The gross milk price (Pmilk) can be taken from your monthly milk check. To figure the daily average milk production, take the total pounds of milk shipped (from your milk check) and divide it by the number of days in the month, then divide by the number of lactating cows.
Essentially, the gross milk price is being converted from dollars per cwt to dollars per pound of milk produced and then the cost of producing that milk is subtracted.
For example, if your gross milk price is $18.50, your daily average milk production is 70 pounds and your daily feed cost is $5.15, the formula would look like this: $18.50 x 70/100 - $5.15 = $7.80/cow/day IOFC. In this example, if your IOFC breakeven is $9, this means you will probably have trouble paying bills and won’t be able to save cash.
Dry cow vs. lactating cow
Only include lactating cows in your calculation. Dry cows and heifers should be excluded from all calculations because it’s only the lactating cows that provide the income.
Account for homegrown forages
Your ration likely consists of both homegrown and purchased feeds. Therefore, it’s important to calculate the real cost of home-grown forages.
The cost of home-grown forages should include the cost of the seed, fertilizer, crop chemicals, and custom harvesting. The value of home-grown forages is most important when you are planning a cash flow and wish to determine your breakeven IOFC. While this is not the full cost of producing the grain or forage, the overhead cost must be covered by the IOFC you receive on the farm. When you want to benchmark your herd with other dairy farms, use the market price for that forage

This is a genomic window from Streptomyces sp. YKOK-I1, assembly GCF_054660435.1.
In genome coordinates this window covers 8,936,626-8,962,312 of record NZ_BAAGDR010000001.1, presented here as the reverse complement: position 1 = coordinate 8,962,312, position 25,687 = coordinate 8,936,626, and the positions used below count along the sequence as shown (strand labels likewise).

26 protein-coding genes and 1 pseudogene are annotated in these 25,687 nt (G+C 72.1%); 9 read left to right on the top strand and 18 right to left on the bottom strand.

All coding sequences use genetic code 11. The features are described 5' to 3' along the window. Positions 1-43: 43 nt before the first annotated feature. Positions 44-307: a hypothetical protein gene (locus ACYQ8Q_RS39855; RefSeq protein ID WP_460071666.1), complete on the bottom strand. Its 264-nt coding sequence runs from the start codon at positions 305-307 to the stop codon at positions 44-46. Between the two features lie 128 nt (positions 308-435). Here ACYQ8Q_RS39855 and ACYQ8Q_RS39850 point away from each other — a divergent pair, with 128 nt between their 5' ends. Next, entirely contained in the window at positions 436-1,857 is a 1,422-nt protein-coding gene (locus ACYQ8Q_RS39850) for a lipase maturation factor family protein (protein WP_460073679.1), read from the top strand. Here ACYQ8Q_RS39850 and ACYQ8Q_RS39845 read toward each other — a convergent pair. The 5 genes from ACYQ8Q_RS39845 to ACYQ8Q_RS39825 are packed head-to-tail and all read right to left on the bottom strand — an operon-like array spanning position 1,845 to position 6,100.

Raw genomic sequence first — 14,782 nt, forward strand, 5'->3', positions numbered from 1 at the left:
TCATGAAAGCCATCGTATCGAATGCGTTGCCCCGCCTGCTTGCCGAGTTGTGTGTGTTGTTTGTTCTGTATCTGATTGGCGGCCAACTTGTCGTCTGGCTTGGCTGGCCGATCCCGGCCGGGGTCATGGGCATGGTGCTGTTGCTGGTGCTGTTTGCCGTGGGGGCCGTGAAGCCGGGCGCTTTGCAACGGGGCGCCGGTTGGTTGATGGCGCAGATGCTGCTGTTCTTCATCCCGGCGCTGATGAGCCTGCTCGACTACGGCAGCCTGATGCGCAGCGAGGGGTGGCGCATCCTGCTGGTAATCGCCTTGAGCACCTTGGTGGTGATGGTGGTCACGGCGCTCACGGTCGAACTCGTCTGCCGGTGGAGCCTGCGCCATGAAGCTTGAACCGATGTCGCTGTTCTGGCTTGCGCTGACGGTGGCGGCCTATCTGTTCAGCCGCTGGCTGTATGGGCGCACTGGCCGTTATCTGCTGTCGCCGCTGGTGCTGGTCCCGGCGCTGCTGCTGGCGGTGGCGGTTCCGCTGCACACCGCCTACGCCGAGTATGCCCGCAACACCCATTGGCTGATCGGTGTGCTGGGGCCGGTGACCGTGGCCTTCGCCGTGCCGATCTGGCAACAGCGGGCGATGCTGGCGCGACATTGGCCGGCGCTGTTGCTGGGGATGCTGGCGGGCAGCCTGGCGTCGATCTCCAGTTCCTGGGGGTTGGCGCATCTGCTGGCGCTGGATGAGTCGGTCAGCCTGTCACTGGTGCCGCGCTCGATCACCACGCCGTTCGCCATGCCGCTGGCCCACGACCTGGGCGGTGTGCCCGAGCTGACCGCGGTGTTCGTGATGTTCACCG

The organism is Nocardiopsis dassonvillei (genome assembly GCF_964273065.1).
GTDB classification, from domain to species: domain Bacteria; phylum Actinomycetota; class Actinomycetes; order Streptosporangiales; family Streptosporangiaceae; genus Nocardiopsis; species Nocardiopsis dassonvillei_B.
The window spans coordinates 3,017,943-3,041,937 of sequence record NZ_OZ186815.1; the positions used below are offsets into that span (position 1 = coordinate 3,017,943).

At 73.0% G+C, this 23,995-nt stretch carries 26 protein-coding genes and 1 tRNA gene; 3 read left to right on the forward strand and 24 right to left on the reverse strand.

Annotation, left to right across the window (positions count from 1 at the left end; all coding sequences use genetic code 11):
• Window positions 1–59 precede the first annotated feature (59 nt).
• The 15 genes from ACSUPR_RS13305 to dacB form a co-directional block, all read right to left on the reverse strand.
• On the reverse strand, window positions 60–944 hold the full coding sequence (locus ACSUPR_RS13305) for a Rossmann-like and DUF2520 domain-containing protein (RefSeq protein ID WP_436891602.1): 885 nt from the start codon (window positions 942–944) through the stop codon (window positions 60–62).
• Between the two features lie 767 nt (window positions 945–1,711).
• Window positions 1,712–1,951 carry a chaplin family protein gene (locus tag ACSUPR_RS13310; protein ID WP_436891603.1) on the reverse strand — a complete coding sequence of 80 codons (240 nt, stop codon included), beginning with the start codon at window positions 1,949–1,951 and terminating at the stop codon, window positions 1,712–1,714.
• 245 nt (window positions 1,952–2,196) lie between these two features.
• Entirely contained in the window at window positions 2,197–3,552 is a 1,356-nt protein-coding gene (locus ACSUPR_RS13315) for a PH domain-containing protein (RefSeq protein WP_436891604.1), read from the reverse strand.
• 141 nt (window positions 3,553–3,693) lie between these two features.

Whether you choose to use your own cost calculation for homegrown forages or the market price, it is important the method used be consistent each month.
Actual pounds fed to the lactating herd are needed. Do not exclude feed refusals. There is a cost to feed the cow whether she consumes the feed or not, notes Ishler.
Feed prices for all ingredients are also needed. This includes forages, grain mixes and commodities. If you forward-contract, use the contracted price instead of the actual market price.
When gathering figures to calculate, accuracy is important. “If you make too many assumptions, it is harder to rely on IOFC as a decision-making tool,” notes Jones.
Calculate and recalculate
Calculating IOFC one time is not meaningful, says Ishler. Ideally IOFC should be calculated every month if not more frequently.